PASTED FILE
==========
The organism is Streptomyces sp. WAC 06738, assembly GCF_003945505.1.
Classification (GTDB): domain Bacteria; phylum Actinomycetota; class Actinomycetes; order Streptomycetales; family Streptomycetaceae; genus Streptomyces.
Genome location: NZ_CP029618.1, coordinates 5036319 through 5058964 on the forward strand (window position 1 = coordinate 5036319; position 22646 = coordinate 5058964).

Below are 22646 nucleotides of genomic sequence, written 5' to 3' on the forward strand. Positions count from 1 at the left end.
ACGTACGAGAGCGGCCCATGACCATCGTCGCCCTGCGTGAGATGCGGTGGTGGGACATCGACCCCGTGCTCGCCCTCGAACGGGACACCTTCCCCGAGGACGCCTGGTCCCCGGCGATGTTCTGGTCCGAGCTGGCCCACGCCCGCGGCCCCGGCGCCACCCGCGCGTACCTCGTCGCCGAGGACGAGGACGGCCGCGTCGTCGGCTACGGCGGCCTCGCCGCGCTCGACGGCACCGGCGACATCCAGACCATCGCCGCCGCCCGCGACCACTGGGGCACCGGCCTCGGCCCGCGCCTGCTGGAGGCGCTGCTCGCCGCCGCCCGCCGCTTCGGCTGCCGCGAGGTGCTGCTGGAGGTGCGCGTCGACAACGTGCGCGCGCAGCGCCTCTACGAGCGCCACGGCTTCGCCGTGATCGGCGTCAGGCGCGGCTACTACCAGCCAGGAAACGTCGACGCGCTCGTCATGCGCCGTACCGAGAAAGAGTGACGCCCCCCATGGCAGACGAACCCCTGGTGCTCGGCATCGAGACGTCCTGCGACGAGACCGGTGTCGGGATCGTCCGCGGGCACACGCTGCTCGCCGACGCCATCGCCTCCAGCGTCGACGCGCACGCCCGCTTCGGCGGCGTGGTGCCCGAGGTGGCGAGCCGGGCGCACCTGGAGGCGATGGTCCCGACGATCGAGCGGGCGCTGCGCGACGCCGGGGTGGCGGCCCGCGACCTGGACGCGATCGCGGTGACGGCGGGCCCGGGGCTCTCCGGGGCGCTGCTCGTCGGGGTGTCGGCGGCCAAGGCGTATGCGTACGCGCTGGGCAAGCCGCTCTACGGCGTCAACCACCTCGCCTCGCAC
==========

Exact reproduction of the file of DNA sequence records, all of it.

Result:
The organism is Streptomyces sp. WAC 06738, assembly GCF_003945505.1.
Classification (GTDB): domain Bacteria; phylum Actinomycetota; class Actinomycetes; order Streptomycetales; family Streptomycetaceae; genus Streptomyces.
Genome location: NZ_CP029618.1, coordinates 5036319 through 5058964 on the forward strand (window position 1 = coordinate 5036319; position 22646 = coordinate 5058964).

Below are 22646 nucleotides of genomic sequence, written 5' to 3' on the forward strand. Positions count from 1 at the left end.
ACGTACGAGAGCGGCCCATGACCATCGTCGCCCTGCGTGAGATGCGGTGGTGGGACATCGACCCCGTGCTCGCCCTCGAACGGGACACCTTCCCCGAGGACGCCTGGTCCCCGGCGATGTTCTGGTCCGAGCTGGCCCACGCCCGCGGCCCCGGCGCCACCCGCGCGTACCTCGTCGCCGAGGACGAGGACGGCCGCGTCGTCGGCTACGGCGGCCTCGCCGCGCTCGACGGCACCGGCGACATCCAGACCATCGCCGCCGCCCGCGACCACTGGGGCACCGGCCTCGGCCCGCGCCTGCTGGAGGCGCTGCTCGCCGCCGCCCGCCGCTTCGGCTGCCGCGAGGTGCTGCTGGAGGTGCGCGTCGACAACGTGCGCGCGCAGCGCCTCTACGAGCGCCACGGCTTCGCCGTGATCGGCGTCAGGCGCGGCTACTACCAGCCAGGAAACGTCGACGCGCTCGTCATGCGCCGTACCGAGAAAGAGTGACGCCCCCCATGGCAGACGAACCCCTGGTGCTCGGCATCGAGACGTCCTGCGACGAGACCGGTGTCGGGATCGTCCGCGGGCACACGCTGCTCGCCGACGCCATCGCCTCCAGCGTCGACGCGCACGCCCGCTTCGGCGGCGTGGTGCCCGAGGTGGCGAGCCGGGCGCACCTGGAGGCGATGGTCCCGACGATCGAGCGGGCGCTGCGCGACGCCGGGGTGGCGGCCCGCGACCTGGACGCGATCGCGGTGACGGCGGGCCCGGGGCTCTCCGGGGCGCTGCTCGTCGGGGTGTCGGCGGCCAAGGCGTATGCGTACGCGCTGGGCAAGCCGCTCTACGGCGTCAACCACCTCGCCTCGCAC